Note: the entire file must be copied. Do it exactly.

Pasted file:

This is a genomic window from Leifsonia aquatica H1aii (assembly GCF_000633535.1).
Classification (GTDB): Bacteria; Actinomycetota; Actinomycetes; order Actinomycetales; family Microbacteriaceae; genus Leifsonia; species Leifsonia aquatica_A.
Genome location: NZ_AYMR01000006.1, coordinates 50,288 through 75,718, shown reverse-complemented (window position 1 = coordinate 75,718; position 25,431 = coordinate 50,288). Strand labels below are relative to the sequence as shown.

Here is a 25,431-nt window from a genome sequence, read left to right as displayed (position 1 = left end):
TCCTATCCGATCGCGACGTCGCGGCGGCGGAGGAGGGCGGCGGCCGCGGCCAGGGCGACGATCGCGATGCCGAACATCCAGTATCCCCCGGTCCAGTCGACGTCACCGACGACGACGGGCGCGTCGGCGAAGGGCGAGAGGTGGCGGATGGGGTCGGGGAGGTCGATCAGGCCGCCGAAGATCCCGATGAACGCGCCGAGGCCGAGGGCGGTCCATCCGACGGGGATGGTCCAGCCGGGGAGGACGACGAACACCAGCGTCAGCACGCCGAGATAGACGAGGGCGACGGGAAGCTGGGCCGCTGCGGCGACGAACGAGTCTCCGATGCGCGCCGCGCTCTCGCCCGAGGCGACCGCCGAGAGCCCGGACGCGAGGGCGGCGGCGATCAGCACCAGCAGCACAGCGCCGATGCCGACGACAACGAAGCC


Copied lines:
This is a genomic window from Leifsonia aquatica H1aii (assembly GCF_000633535.1).
Classification (GTDB): Bacteria; Actinomycetota; Actinomycetes; order Actinomycetales; family Microbacteriaceae; genus Leifsonia; species Leifsonia aquatica_A.
Genome location: NZ_AYMR01000006.1, coordinates 50,288 through 75,718, shown reverse-complemented (window position 1 = coordinate 75,718; position 25,431 = coordinate 50,288). Strand labels below are relative to the sequence as shown.

Here is a 25,431-nt window from a genome sequence, read left to right as displayed (position 1 = left end):
TCCTATCCGATCGCGACGTCGCGGCGGCGGAGGAGGGCGGCGGCCGCGGCCAGGGCGACGATCGCGATGCCGAACATCCAGTATCCCCCGGTCCAGTCGACGTCACCGACGACGACGGGCGCGTCGGCGAAGGGCGAGAGGTGGCGGATGGGGTCGGGGAGGTCGATCAGGCCGCCGAAGATCCCGATGAACGCGCCGAGGCCGAGGGCGGTCCATCCGACGGGGATGGTCCAGCCGGGGAGGACGACGAACACCAGCGTCAGCACGCCGAGATAGACGAGGGCGACGGGAAGCTGGGCCGCTGCGGCGACGAACGAGTCTCCGATGCGCGCCGCGCTCTCGCCCGAGGCGACCGCCGAGAGCCCGGACGCGAGGGCGGCGGCGATCAGCACCAGCAGCACAGCGCCGATGCCGACGACAACGAAGCC